At present we’re in a strange limbo between new cults, proven therapies and useful medication. While scientists continue their work, the mindfulness and wellbeing businesses will continue to make exaggerated claims for their apps and courses. Many therapies do proven good – and even if they don’t, if it works for you, then why not? The best approach for long-term investors, however, is to steer clear of quackery or faddish therapies and look into firms that are genuinely working on improving our physical and mental health.
What to buy now
The world of wellbeing contains several companies over-promoting themselves as wholesome, flying too close to the sun, then crashing. Beyond Meat (meat-free burgers) has collapsed from $240 to $74 in six months; WeWork nearly pulled off a $60bn listing before investors woke up to its fantastical claims.
There are many firms doing pioneering and fascinating work into mental health and genome therapies, but most are either private, small parts of large corporations, or likely to become strapped for cash because such research and development eats money.
One closed-ended investment trust stands out, however: Syncona Limited (LSE: SYNC), with a £1.3bn market cap. It concentrates on investing in and building up life-science companies. It is 28% owned by the respected Wellcome Trust. Performance last year was disappointing, but five-year numbers are good. Volatility is largely a function of when investments are realised – or flop. I don’t like buying at a 14% premium to underlying net assets, but the valuation of its unlisted holdings tends to be conservative.
For a wider healthcare fund the Healthcare Opportunities Fund managed by Polar Capital fits the bill; it covers the industry well, ranging from pharmaceuticals to biotechnology.
The one-year numbers are also poor, but those for three, five and ten years are good. With a fund size of £1.1bn it can maintain flexibility better than the near equally well-performing but much larger Janus Henderson Healthcare fund.
The standout player in gene sequencing and analysis is US-listed Illumina (Nasdaq: ILMN), which was recently forced to call off a proposed merger with the smaller Pacific Biosciences because competition watchdogs in both the UK and US feared the merged company would dominate the industry.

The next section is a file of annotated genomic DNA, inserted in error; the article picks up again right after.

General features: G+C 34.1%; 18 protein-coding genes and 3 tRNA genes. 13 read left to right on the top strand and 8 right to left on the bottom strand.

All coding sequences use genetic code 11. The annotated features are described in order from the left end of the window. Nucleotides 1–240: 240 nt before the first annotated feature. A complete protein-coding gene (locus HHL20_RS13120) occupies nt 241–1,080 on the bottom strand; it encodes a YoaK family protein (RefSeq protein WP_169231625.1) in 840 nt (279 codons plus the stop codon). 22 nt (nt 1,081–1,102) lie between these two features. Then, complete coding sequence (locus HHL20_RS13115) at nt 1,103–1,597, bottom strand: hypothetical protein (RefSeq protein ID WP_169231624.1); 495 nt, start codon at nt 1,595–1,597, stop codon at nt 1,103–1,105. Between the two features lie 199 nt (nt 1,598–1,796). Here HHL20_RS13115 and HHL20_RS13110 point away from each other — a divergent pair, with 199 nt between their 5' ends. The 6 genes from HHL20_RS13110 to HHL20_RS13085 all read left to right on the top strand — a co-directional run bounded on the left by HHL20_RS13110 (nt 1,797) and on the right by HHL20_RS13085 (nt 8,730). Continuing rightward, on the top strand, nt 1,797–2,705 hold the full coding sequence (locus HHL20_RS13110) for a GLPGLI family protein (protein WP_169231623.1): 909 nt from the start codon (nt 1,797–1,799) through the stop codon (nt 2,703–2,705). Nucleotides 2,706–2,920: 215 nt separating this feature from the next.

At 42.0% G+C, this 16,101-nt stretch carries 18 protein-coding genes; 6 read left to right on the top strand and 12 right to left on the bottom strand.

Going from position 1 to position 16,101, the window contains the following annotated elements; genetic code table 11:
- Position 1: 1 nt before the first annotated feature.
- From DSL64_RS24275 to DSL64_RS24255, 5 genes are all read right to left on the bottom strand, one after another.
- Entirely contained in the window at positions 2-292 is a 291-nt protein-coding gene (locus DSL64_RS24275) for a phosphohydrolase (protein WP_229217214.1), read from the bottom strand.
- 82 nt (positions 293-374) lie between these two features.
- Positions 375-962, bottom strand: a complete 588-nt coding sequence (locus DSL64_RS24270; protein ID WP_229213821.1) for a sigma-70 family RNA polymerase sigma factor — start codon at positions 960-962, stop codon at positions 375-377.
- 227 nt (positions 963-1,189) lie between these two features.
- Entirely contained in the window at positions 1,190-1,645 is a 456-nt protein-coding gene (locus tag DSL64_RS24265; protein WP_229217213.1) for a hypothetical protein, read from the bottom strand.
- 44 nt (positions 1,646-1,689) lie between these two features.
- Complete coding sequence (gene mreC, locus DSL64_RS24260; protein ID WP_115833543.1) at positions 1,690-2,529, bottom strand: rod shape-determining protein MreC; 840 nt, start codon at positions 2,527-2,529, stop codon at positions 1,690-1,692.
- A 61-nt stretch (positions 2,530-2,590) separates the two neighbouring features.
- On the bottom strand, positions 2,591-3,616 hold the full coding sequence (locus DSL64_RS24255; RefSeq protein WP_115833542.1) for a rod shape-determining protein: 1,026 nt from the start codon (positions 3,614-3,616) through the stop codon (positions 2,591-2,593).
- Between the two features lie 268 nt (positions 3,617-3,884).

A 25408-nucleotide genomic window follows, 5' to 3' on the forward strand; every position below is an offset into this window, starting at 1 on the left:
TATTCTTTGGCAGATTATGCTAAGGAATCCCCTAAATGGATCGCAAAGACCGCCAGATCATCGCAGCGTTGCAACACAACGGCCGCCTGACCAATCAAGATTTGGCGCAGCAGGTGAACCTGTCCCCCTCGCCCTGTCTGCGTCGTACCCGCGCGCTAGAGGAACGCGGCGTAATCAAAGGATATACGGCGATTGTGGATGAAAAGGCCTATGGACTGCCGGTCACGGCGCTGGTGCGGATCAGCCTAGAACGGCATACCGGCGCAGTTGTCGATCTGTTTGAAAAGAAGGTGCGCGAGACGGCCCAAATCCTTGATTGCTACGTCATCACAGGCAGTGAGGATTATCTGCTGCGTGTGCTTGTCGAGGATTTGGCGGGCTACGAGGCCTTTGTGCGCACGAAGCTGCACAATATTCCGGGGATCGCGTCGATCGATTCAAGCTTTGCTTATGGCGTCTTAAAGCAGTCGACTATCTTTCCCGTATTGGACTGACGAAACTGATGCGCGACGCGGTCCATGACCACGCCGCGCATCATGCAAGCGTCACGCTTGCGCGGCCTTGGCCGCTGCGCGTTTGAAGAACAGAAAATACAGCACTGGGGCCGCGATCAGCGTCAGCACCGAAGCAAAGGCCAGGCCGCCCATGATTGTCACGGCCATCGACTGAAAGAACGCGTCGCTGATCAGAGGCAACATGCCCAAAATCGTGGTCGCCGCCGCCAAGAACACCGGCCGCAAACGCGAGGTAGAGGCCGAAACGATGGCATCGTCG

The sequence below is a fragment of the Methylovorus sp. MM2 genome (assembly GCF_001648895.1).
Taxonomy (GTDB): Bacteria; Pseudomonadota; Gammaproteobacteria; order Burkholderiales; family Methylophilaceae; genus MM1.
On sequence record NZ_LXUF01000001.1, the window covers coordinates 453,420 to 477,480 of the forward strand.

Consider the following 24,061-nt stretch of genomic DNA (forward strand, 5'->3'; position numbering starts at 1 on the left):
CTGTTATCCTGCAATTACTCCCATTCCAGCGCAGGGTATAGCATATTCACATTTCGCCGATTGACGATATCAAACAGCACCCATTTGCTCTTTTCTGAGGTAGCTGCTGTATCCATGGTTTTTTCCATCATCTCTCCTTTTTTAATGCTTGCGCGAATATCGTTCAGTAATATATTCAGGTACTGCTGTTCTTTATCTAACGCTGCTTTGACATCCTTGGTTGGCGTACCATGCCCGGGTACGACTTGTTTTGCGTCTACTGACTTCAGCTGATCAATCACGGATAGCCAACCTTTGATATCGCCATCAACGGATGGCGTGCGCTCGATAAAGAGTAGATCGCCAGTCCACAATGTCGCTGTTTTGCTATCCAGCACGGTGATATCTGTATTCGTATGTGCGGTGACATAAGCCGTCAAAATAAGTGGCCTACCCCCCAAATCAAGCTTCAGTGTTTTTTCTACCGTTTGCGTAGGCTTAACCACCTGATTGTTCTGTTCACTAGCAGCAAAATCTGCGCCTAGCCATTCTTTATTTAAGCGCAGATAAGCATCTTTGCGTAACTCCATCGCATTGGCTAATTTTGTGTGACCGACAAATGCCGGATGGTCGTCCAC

But the reality is that it does so already, with an 80% share of the gene-sequencing market globally. It is hardly cheap, but it is at the forefront of new medical technologies while net income has doubled to over $800m over the last five years.
Another interesting American company developing therapies for serious neurological and auto-immune diseases is Biogen Inc. (Nasdaq: BIIB). Recently the share price has been strong thanks to its promising prospective Alzheimer’s drug Aducanumab. Approval is by no means a done deal, but it is on a modest 11 times earnings (partially because of imminent patent expiries), while revenue growth has been strong.
A similar company, but much smaller, is Denmark’s H Lundbeck A/S (Copenhagen: LUN), a relative minnow with a £6bn market cap. It is very active in crucial areas such as Alzheimer’s, bipolar, depression, schizophrenia and several others. Free cash flow is very variable, but at 16 times earnings and a 4.7% yield the risks are in the price.
My last pick, which I have tipped before, is the UK’s largest pharma group GlaxoSmithKline (LSE: GSK), with its broad portfolio of pharmaceuticals and vaccines. A £90bn giant, it needs blockbusting new drugs to have a major impact on the share price, but investors can enjoy a 4.5% dividend yield while they wait.
Jonathan Compton was MD at Bedlam Asset Management and has spent 30 years in fund management, stockbroking and corporate finance.